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Introduction: Summer Intern Brendan McDonald

My name is Brendan J. McDonald II, and I will be a senior this fall at B.M.C Durfee High School. I am a Fall River native and will be a fourth generation Durfee graduate. I came to Durfee after a nine-year parochial education. This small school and highly structured environment provided me with a unique understanding of the human race. It taught me to never judge, appreciate diversity, expect problems to arise, and to work to solve those problems with hardwork, dedication, and belief in the cause.

The city of Fall River and attending Durfee allow one to experience and witness the trials and tribulations our community faces. Being a part of the 2015 Public Policy Internship Program will allow me to be a part of the solution, creating ways to better serve our community. This summer we are researching the mobility of Section 8 housing in Massachusetts. We hope to identify any problems with Section 8 and the mobility of its recipients.

This September, entering my final year at Durfee, I plan to focus on the challenges our generation faces. To bring a more tactical approach to the debate team, I will encourage my peers to strategically attack our problems and uncover beneficial solutions.

In regards to my future and goals, the college application process has begun with assessing which options are best for me. I have a multitude of options to apply to, but my first choice will be the U.S Military Academy at West Point. There, I will gain perspective on a national level, making our nation a better place to live.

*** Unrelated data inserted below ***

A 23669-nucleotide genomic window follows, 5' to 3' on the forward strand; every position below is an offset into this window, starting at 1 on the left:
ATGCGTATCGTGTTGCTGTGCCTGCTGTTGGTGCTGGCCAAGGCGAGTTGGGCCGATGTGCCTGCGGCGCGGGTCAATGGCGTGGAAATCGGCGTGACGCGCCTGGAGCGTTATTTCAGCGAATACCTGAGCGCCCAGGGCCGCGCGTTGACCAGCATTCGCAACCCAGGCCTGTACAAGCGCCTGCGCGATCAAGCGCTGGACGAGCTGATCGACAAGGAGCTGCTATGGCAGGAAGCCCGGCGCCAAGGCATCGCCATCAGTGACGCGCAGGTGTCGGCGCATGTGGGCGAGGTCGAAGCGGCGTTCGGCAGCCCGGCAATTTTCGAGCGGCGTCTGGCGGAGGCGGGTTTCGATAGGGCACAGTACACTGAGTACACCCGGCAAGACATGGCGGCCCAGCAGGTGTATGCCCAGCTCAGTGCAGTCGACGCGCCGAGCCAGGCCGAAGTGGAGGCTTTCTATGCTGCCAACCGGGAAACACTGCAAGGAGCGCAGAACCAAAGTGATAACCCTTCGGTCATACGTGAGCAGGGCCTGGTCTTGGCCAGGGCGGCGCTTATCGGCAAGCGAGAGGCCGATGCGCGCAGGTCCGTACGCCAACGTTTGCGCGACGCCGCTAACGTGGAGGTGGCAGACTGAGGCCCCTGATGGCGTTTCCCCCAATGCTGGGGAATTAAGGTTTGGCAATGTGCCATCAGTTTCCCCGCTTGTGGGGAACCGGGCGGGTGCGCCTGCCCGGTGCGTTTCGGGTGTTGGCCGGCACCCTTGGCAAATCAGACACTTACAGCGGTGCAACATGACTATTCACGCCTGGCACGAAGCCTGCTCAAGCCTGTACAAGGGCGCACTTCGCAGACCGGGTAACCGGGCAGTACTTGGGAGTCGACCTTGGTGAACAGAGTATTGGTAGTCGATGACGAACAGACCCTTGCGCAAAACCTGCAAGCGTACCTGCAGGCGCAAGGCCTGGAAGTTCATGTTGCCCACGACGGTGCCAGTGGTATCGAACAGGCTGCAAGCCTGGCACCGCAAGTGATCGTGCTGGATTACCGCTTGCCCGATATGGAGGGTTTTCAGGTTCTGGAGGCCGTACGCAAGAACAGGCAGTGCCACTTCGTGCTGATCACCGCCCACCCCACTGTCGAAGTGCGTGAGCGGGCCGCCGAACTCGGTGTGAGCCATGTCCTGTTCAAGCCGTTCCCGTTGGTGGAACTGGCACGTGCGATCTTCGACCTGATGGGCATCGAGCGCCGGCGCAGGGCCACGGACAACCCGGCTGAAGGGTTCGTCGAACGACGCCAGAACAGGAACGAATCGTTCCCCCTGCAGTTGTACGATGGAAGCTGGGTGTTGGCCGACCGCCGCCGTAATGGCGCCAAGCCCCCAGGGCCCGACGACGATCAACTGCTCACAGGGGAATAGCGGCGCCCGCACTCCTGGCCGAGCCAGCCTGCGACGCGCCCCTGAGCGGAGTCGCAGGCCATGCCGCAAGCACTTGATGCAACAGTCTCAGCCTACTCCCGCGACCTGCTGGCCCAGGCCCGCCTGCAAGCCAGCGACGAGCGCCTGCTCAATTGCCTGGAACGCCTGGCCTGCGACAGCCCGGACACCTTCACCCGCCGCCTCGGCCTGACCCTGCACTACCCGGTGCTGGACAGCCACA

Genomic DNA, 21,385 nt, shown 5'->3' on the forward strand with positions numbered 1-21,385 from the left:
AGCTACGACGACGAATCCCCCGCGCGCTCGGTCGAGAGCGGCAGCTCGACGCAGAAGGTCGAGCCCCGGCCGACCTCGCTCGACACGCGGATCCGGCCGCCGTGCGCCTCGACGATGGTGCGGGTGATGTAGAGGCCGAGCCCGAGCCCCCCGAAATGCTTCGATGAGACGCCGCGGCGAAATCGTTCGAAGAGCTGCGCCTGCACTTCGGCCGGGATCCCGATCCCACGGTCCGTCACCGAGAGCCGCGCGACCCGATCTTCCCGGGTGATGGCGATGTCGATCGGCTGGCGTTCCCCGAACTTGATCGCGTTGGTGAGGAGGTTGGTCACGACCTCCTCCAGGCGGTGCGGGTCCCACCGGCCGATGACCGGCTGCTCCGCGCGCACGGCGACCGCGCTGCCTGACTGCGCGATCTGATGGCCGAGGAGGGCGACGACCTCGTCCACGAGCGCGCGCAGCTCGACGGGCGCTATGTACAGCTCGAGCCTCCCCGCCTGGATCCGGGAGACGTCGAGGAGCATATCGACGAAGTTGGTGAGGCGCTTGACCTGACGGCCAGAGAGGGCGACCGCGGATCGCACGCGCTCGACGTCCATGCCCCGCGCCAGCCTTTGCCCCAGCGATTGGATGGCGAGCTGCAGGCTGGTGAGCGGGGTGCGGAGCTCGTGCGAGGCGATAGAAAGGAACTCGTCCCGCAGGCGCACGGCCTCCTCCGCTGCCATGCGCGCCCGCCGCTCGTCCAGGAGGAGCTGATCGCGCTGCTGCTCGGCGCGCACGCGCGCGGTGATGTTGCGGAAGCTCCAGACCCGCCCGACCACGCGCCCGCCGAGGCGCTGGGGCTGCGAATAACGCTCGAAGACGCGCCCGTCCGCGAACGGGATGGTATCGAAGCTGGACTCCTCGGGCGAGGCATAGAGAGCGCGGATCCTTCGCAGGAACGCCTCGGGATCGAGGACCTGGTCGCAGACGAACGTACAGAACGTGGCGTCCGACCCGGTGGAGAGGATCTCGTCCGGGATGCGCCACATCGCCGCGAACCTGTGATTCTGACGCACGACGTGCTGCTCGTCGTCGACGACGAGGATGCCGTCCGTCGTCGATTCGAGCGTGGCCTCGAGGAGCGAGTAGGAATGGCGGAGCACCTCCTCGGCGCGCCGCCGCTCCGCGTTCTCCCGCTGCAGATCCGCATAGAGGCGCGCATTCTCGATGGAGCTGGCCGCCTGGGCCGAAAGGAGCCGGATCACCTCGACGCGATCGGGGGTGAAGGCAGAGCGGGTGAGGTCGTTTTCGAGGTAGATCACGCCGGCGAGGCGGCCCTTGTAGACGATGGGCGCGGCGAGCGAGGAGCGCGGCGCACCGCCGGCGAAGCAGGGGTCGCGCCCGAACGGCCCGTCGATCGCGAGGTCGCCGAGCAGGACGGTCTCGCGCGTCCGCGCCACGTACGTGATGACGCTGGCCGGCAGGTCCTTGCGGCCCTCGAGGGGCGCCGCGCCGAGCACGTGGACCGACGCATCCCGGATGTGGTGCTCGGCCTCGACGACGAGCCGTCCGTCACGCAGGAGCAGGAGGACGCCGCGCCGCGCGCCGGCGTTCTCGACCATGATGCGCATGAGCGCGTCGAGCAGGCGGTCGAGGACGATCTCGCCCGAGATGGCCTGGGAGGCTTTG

In conclusion, I will leave you with a quote by Eleanor Roosevelt,  to better understand my approach to life and my future: “Yesterday is history, tomorrow is a mystery, today is a gift of God, which is why we call it the present.” One has to accept whatever comes, and the only important thing is that one meets it with the best one has to give. This is not a dress rehearsal, it is our life, so let’s make a difference.

Introduction: Summer Intern Cheyenna Forsee

My name is Cheyenna Forsee and I’ll be returning to Durfee High School this September as a rising senior. I have spent all my high school years at Durfee, and I am involved with the Mock Trial team and the Youth Leadership Council. This summer, I hope to be able to learn new things and gain valuable experience. I hope to learn things that will help me achieve my future goals. My main goal is to become a human rights lawyer because I am extremely passionate about that subject. I saw this internship as a good opportunity to build up my knowledge and help me to use some of these skills in my future. In the fall, I will continue competing with Mock Trial as well as the Youth Leadership Council, where we volunteer, as well as work closely with organizations like the 84 Movement (which fights to end teen tobacco use). I will also be applying to colleges in the fall, hoping to major in political science to help get myself to law school. If possible, I would rather major in human rights, but I have had to expand my horizons due to the small number of schools that offer it as a major. My main concern is affording college because I am concerned about not getting enough scholarships. My brother will be heading off to college just 3 years after me, so I have to think about the cost of attendance. This summer, we are working on a project involving the socioeconomic mobility and clustering of families and people in Section 8 housing. We found this topic very interesting because the Greater Fall River area has so much Section 8 housing, and it has become a controversial subject. Section 8 is supposed to provide more mobility for the people who use it, and I think the results of this project, and the final map will be a great source of information. In any case, I am extremely excited to be working here this summer and I think this will be a great experience for me, as well as the other interns!